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Rhode Island Protective Orders Laws

Note: If you or someone you know is the victim of domestic violence, call the National Domestic Violence Hotline at 1-800-799-SAFE (7233), the Rhode Island Coalition Against Domestic Violence 24 Hour Helpline at 1-800-494-8100, or your local police department.

Protective orders, also called orders of protection or restraining orders, may be ordered by a court upon the request of an individual who feels legitimately threatened by the actions of another person. They are often used to protect domestic violence or stalking victims from the perpetrator, and in many cases are ordered automatically.

The individual named in a protective order -- such as an alleged stalker or abuser -- is required to keep a certain distance away from the victim (or alleged victim) for a specified period of time, including telephone calls and other forms of unsolicited contact. While restraining orders also may be used to protect celebrities from overly-obsessive fans, these instances are actually quite rare.

Rhode Island Protective Order Laws at a Glance

In Rhode Island, orders of protection may last up to three years (and may be extended), but temporary restraining orders (which also may be extended) last 21 days. In order to apply for a temporary restraining order, go to your local state courthouse and fill out the proper paperwork, including a sworn affidavit, and wait for the judge to review and approve the order. See the Domestic Violence Victim Information (PDF) pamphlet from the Rhode Island Supreme Court for more details.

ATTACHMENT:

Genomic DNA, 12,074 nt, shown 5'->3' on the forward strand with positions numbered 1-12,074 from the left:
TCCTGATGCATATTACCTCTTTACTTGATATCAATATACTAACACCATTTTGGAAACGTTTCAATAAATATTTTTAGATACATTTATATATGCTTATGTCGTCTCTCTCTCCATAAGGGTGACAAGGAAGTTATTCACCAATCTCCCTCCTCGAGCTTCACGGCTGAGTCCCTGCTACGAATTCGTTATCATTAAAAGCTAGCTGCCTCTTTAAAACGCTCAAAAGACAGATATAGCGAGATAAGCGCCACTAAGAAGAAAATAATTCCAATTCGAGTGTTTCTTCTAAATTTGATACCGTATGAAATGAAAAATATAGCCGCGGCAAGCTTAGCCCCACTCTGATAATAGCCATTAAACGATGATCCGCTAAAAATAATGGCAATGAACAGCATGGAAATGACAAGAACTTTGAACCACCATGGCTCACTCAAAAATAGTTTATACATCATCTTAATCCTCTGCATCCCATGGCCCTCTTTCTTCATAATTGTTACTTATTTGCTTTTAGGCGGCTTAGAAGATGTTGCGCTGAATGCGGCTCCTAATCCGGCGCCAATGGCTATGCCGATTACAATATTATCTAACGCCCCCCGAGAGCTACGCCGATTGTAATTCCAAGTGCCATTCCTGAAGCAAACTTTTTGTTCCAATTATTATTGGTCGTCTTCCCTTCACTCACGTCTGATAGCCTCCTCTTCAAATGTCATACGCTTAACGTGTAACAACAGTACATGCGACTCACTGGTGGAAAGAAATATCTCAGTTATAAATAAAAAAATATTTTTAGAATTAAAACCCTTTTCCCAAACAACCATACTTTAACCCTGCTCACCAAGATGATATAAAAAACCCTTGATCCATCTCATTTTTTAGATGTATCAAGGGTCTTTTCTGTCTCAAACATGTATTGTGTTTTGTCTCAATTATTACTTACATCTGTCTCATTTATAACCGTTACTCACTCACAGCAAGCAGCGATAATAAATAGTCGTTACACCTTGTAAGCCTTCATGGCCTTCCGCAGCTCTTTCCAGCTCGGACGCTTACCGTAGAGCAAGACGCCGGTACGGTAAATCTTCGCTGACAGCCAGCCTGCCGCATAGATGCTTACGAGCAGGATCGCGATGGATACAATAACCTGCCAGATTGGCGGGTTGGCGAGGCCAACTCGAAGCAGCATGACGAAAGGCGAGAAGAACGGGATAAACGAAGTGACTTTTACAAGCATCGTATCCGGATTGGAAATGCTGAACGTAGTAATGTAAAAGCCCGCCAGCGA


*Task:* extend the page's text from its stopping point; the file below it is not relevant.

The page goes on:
Additional provisions of Rhode Island's protective orders statute are listed in the following chart. See FindLaw's Domestic Violence section for additional articles and resources.

Code Section 15-15-1, et seq., 12-29-5
Activity Addressed by Order Enjoin contact; exclude from dwelling; regarding minors: temporary custody, support
Duration of Order Support payments: maximum 90 days. General: maximum 3 years, may be extended. Temporary: maximum 21 days, maybe extended
Penalty for a Violation of Order Contempt of court. If defendant has actual notice of protective order: misdemeanor: jail maximum 1 year and/or fine maximum $1,000 and counseling
Who May Apply for Order Any victim of domestic abuse
Can Fees Be Waived? Yes
Order Transmission to Law Enforcement Copy forwarded immediately to law enforcement agency designated by petitioner
Civil Liability for Violation of Order Yes, contempt of court

Note: State laws are not set in stone and may change at any time through the enactment of new legislation, decisions from higher courts, and other means. You may want to contact a Rhode Island criminal defense attorney or family law attorney, or conduct your own legal research to verify the state law(s) you are researching.

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Rhode Island Protective Order Laws: Related Resources

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